Theater Review - The Heiress (NY)


Honesty is not always the best policy. That is one of the many things we learn from “The Heiress”, the meaty 1947 play, written by Ruth and Augustus Goetz based on “Washington Square” by Henry James in 1880. It went on to win many awards for Olivia de Havilland, who starred in the 1949 film with the utterly romantic Montgomery Clift.  The 1995 revival brought well-deserved honors to Cherry Jones.


Now, with a cast directed by Moises Kaufman and costumed lavishly by Albert Wolsky, Jessica Chastain, in a strange red nasty wig and white chalky makeup, takes on the role of Catherine Sloper, the shy, plain daughter of a wealthy, cultured doctor. His wife, whom he adored, died in childbirth, and it seems he has never forgiven Catherine. She cannot live up to his expectations, and he lets her know it. Played here by David Straithairn, who adopts a conversational manner underscored by a cruel manner, Dr. Austin Sloper is a difficult man, who is revered by his patients and his loyal maid, Maria, a charming Virginia Kull.   


Sloper's sister, newly-widowed Aunt Lavinia Penniman, a part Judith Ivey decorates with wiggles and giggles, has come to stay with them in their handsome home.  Designed by Derek McLane in deep wine tones, heavy drapery, oil lamps and Corinthian columns, lit by David Lander, the house is another character in this play.  Into this fraught atmosphere comes Morris Townsend, a charming ne'er do well, who confesses he does not have a dime, and falls immediately for Catherine.  Dan Stevens gives a gleefully emotional performance as a suitor with or without a cause.  Catherine loves him for his attentions; Aunt Lavinia loves his company on those long dark nights when there is nothing to do. This savvy lady knows that nothing is perfect and tries to counsel her brother, but he will have none of it. He is sure Morris wants only Catherine's inheritance and questions Morris' sister, the widow, Mrs. Montgomery, about it. Played with a fine quietness by Dee Nelson, she is loyal to her brother, yet admits he has never shared any of his inheritance to help with her five children.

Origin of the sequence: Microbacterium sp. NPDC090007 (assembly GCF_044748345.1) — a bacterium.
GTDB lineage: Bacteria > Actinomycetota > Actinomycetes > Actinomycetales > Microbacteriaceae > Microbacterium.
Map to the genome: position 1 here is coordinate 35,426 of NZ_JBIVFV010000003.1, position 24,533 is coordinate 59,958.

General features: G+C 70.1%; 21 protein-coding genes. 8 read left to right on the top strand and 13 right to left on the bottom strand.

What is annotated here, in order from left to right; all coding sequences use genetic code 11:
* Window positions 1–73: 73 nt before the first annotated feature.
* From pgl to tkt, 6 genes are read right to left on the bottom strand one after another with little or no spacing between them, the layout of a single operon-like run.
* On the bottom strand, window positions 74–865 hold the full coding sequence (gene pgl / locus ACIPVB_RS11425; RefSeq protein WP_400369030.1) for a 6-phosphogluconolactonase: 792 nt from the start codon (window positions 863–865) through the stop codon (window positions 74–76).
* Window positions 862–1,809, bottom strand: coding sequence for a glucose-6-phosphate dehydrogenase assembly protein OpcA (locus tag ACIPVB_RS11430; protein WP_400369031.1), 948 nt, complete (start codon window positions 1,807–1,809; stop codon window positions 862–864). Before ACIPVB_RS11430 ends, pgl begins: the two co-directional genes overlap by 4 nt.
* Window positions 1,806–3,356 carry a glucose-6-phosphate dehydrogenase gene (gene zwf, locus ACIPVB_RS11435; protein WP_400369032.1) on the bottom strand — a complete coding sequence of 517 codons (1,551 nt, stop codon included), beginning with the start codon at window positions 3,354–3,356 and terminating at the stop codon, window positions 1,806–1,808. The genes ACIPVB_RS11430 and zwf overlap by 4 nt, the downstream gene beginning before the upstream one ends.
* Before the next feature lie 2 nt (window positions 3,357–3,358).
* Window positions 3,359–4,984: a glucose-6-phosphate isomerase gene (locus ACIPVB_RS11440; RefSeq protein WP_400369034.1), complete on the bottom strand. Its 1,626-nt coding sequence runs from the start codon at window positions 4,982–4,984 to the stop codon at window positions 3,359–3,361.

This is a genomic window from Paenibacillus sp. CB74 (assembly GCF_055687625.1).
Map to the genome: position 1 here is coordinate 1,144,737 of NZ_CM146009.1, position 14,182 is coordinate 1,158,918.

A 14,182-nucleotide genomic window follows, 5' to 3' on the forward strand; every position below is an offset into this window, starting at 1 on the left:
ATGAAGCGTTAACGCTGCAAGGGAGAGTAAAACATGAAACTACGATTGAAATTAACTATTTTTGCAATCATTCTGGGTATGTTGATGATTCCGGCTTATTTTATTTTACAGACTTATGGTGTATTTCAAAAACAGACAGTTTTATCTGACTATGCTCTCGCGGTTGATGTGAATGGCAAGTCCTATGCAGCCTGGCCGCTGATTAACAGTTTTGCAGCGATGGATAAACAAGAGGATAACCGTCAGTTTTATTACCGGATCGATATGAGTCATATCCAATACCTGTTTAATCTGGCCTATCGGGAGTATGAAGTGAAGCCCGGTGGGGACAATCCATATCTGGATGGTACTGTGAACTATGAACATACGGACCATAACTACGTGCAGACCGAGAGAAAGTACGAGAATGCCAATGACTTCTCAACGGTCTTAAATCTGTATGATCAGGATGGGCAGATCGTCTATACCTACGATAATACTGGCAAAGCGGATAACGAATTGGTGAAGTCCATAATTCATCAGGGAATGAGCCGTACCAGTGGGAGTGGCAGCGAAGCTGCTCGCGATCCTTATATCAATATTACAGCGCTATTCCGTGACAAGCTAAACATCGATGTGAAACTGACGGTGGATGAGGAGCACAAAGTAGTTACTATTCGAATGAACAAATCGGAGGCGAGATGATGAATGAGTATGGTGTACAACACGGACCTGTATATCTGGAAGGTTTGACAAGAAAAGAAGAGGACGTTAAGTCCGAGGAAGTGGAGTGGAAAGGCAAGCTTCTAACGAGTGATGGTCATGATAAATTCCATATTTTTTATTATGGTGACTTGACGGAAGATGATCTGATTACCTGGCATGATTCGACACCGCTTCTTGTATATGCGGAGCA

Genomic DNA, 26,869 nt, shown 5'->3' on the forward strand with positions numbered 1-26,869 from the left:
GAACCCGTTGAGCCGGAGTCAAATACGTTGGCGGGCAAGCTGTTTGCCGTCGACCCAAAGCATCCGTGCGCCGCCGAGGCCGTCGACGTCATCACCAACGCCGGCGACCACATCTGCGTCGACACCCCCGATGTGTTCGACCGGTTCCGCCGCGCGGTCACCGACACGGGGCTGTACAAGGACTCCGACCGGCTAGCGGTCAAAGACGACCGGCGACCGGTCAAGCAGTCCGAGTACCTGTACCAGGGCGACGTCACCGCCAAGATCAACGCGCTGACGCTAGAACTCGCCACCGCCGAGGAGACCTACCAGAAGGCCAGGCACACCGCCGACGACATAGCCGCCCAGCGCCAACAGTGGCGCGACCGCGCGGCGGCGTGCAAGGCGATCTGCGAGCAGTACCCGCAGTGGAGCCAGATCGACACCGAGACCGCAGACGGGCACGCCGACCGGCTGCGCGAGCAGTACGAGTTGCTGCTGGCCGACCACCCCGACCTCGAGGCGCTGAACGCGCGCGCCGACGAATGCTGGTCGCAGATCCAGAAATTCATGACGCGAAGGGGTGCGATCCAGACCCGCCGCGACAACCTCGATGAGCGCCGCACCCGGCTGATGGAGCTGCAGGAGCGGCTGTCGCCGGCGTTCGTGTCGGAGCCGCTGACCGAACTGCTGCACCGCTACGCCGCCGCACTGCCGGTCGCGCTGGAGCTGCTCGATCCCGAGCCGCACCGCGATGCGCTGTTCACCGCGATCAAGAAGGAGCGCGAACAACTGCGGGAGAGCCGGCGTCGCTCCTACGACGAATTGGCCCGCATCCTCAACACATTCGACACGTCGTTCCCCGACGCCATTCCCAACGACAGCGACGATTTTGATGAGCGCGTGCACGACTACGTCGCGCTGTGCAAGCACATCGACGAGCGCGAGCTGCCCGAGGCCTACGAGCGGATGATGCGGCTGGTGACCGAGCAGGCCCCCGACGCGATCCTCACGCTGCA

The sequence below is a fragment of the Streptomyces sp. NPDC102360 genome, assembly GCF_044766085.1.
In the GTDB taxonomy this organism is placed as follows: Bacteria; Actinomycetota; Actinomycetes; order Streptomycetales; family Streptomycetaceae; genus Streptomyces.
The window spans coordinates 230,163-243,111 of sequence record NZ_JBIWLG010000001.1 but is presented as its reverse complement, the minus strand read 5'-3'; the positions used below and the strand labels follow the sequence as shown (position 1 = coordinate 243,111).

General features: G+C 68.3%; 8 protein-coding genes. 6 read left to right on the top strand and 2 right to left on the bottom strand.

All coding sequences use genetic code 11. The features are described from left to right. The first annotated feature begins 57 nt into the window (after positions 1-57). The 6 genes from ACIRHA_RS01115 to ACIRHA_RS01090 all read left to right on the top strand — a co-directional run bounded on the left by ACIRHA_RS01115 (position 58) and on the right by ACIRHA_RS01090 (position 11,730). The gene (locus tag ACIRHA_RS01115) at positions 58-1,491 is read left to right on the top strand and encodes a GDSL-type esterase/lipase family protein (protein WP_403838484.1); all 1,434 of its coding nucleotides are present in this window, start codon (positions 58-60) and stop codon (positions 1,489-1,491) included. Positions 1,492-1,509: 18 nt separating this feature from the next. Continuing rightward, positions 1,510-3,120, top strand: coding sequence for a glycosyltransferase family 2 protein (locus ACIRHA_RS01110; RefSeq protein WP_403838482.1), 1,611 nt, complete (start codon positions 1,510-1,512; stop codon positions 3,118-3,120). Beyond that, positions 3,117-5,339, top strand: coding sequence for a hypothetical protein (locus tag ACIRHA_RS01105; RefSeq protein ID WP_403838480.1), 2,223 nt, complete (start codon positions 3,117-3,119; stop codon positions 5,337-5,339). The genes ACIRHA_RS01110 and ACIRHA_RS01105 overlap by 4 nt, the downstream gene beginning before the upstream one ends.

Several pivotal scenes anchor “The Heiress”: The first takes place when Catherine finally stands up to her father and does not care that he will disinherit her; the second and most painful is the night she waits for Morris to elope with her and is crushed when he does not appear; the third, when two years later she pretends to accept him and then bolts the door, while Morris calls out in anguish. In the beginning, Chastain presents a confused portrait of this young woman, but as the action develops, she grows stronger, as does her character. In the end the production is immensely interesting.


Oh, the honesty part? Well, it is Lavinia who understands the problem. “You told him that you were disinherited,” she asks Catherine...  “before you were married? Oh dear!!!”


“The Heiress” at the Walter Kerr Theater.      


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